There has been a great deal of criticism of James Mitose's Kenpo abilities. If, as some claim, Mitose was so inept, then one has to ask why so many of Henry Okazaki's students came to train with Mitose. Okazaki and Mitose were close friends, and Okazaki is, even today, considered to be one of the greatest Jiu Jitsu instructors in Hawaii. Both Professor Chow and Sonny Emperado have told me that Mitose was the best Jiu-Jitsu instructor in Hawaii. It would be wise for those who claim a Kenpo heritage to heed the claims of those who know, and put aside their petty disdain for someone who was not their instructor, and about whom they have no personal knowledge.

There is an obscure insight into Mitose told me by his sister, and that is that Mitose founded the White Tigers at the beginning of the Second World War and was held in high esteem and honor by the United States government for this.
Adriano (Sonny) Emperado was Professor Chow's top student when he and his brother Joe Emperado left Chow in late 1950 to create "Kajukenbo" with Frank Ordonez, P.Y.Y. Choo, Joe Holck and Clarence Changhis. Ed Parker began his Kenpo training with Sonny Emperado where he trained for two weeks before going to learn from Professor Chow in 1952.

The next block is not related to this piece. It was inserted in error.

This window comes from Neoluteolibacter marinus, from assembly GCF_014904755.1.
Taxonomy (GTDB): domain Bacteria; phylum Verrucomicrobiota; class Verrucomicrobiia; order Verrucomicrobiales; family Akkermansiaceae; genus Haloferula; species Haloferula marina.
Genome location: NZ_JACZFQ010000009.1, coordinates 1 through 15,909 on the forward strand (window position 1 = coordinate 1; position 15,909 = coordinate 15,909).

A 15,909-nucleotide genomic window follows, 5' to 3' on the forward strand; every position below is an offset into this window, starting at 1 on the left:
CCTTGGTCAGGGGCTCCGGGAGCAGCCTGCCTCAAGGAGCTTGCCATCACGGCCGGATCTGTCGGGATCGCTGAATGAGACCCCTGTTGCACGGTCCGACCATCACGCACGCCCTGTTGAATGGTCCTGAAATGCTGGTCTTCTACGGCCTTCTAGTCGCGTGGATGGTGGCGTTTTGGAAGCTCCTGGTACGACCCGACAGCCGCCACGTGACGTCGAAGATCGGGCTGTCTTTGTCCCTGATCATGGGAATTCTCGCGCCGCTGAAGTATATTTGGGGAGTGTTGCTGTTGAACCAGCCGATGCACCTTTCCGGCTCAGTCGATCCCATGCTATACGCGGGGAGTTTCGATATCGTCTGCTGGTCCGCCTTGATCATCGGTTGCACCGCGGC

Another Mitose Shodan, Edward "Boddy" Lowe had originally trained with Okazaki before going with Mitose. In 1952 he became a devoted student of Mas Oyama, and trained with him in Japan before returning to Hawaii where he opened the first Kyokushin Kai (school) in 1959.


In March 1953 another Young/Mitose Shodan, Paul Pung, was promoted to Head Instructor by Mitose, and moved to San Francisco where he opened the "Paul's Karate" school. This was the first commercial Kenpo school (Mitose style) on the mainland. Paul's Karate had its own building and was open to the public and held classes four nights a week.

NOTE: The first commercial Karate school in the United States was founded by Robert Trais in Phoenix, Arizona, in 1946, and the first karate organization was the United States Karate Association (USJA), founded by Trais in 1948. There was some controversy over who had the first commercial karate school in the United States until the late 1970's. This was mostly fueled by Ed Parker students who were claiming Ed Parker was the first to teach on the Mainland. That argument was put to rest the Chief Justice of the Arizona Supreme Court, stepped forward and stated that he had begun training with Trais in 1947.